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  • Written by Gerald Astor
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Combat General of World War II - The Life of an American Soldier

Written by Gerald AstorAuthor Alerts:  Random House will alert you to new works by Gerald Astor



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On Sale: December 24, 2008
Pages: 400 | ISBN: 978-0-307-54795-8
Published by : Presidio Press Ballantine Group

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Read by Reathel Bean
On Sale: March 30, 2004
ISBN: 978-0-7393-1034-2
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Synopsis|Excerpt

Synopsis

Terry de la Mesa Allen was one of the most remarkable soldiers in American military history. He failed out of West Point twice, yet ended up as a fearless battalion commander during World War I— personally leading patrols into no-man’s-land.

During World War II, following hard and successful combat in North Africa and Sicily, Major General Allen was “fired” by Gen. Omar Bradley from command of the army’s 1st Infantry Division for lax personal and unit discipline. Within a year, he was back in combat in command of the crack 104th Division Timberwolves, the first unit to reach the Elbe River and link up with the Soviet Union’s Red Army—an event that marked the practical end of the war in the Europe. Loved by his soldiers and barely tolerated by the high command, Allen compiled one of the most successful combat records of any American general in any war.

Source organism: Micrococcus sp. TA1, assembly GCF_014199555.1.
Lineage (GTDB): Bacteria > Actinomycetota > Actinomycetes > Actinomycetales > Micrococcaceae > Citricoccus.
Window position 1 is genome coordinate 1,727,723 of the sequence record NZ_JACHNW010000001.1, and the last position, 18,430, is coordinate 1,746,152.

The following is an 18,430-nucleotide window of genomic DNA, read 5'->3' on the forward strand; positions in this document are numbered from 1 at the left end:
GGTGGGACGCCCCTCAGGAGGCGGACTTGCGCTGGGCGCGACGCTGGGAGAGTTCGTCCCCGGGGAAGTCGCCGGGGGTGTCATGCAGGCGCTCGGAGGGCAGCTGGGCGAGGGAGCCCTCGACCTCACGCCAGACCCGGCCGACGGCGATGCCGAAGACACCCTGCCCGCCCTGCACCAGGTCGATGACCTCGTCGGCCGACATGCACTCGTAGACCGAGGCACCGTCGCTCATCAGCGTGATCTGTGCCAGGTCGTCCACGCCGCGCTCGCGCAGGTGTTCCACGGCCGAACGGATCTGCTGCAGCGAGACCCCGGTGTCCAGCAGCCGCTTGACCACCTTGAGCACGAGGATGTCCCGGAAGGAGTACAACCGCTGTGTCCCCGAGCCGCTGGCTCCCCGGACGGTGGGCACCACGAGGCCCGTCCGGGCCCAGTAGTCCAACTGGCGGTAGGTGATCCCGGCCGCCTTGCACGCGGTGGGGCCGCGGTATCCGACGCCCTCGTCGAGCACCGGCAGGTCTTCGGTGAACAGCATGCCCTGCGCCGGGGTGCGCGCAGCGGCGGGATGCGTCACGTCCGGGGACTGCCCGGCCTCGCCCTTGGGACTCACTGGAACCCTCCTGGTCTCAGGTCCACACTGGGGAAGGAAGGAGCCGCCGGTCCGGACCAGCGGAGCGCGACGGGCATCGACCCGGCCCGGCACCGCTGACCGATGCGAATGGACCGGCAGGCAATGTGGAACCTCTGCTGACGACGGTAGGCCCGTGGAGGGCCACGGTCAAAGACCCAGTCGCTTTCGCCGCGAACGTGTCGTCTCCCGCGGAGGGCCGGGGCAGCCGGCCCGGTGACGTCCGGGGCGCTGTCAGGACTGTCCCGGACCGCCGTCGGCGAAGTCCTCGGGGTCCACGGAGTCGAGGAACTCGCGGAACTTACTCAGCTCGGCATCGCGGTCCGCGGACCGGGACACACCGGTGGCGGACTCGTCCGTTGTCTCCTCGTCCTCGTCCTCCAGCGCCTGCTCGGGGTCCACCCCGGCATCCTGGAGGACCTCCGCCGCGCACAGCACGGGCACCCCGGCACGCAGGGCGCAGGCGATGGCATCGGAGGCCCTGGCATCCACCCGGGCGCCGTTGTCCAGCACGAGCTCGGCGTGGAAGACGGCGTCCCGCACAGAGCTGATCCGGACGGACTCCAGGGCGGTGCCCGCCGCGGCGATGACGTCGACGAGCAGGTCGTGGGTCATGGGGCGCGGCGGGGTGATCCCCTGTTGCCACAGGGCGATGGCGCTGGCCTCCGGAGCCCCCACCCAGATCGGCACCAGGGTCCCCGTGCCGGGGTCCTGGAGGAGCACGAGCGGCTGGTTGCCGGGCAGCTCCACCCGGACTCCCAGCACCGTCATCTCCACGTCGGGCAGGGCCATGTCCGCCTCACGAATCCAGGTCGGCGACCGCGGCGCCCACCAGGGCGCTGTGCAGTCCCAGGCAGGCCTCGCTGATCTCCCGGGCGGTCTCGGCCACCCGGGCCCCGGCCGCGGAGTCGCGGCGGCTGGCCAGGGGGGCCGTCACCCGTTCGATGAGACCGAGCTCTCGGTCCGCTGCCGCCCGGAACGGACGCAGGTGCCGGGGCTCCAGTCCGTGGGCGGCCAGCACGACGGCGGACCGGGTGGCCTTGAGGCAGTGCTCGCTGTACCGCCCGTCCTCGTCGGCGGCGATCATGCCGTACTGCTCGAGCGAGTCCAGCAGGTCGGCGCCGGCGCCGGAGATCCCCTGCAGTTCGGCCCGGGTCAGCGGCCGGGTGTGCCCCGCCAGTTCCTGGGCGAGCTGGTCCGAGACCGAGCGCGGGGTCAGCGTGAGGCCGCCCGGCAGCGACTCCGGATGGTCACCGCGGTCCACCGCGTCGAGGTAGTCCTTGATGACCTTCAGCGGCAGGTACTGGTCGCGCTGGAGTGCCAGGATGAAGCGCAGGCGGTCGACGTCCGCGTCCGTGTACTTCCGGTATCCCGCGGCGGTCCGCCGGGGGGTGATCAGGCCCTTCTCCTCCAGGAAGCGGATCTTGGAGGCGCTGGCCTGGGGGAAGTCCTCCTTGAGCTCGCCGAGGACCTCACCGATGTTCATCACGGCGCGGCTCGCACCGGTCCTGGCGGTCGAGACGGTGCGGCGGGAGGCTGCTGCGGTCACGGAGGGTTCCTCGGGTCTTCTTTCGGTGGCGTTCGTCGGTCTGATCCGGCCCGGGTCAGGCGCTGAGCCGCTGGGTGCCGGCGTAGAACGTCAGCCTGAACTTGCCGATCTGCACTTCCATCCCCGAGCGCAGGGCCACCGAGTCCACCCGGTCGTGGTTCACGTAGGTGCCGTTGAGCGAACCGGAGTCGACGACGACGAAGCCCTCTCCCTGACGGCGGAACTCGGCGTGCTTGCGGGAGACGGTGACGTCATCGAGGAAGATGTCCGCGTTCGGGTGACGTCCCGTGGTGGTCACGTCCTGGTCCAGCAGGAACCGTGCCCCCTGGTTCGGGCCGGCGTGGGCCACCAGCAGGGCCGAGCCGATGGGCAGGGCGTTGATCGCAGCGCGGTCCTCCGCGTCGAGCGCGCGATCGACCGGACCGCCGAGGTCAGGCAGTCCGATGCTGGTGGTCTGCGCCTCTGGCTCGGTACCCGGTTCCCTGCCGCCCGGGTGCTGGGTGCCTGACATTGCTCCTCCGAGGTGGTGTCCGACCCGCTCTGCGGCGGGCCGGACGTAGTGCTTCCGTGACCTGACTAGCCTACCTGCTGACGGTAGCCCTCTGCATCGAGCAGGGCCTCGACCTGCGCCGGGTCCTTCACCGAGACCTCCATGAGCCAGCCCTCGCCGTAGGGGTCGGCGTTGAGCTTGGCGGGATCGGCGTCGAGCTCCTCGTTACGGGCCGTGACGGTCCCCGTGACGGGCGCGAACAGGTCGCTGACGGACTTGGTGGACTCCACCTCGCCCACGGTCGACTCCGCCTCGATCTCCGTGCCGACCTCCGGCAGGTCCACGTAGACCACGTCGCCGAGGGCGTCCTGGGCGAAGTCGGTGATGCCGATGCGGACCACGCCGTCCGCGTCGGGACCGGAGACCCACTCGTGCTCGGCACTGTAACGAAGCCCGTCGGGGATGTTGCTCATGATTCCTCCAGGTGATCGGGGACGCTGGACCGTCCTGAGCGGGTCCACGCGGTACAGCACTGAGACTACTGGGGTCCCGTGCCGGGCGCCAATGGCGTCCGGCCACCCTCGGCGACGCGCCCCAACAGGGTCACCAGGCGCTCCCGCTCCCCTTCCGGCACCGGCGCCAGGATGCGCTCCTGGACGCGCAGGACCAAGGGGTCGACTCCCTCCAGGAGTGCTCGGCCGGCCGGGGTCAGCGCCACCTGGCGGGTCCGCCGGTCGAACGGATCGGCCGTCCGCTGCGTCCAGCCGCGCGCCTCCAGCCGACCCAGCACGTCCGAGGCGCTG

Excerpt

Terrible Terry Allen: Combat General of World War II — The Life of an American Soldier
By Gerald Astor

Chapter 2: Terry Allen’s West Point

Sam Allen settled into the role of a garrison officer without the credentials conferred upon those who actually went to war or commanded troops in the field. After his tour at Fort Monroe during the Spanish-American War, he served at a number of field, and then coast, artillery posts, which became a separate bunch in 1907. He oversaw coast artillery unites in the harbors of Boston, New York, and Pensacola; slowly he rose up in rank. In 1901, the Allens had their third child, Mary Conchita de la Mesa Allen.
Terry Allen’s acquaintance with West Point began with his father’s tour as a teacher. Between the ages of three and seven, he feasted on the panorama of smartly uniformed young men amid a citadel that crowned the scenic splendor of massive fortress-type buildings ensconced on the shores of a magnificent river. There was pomp and circumstance aplenty to seduce the imagination of a boy, and over the years Samuel Allen undoubtedly transmitted to Terry his nostalgic affection for his life as a cadet.
When the family then moved to a series of army posts, the child indulged himself in a passion for riding. As an artillery officer, Samuel Allen frequently pursued his duties while in the saddle, and it was natural for his offspring to emulate his style. In her fading years, his mother, Concepcion Allen, recalled her small boy in the saddle, proudly riding off to accompany his father on maneuvers. By age ten, Terry felt totally comfortable in the saddle.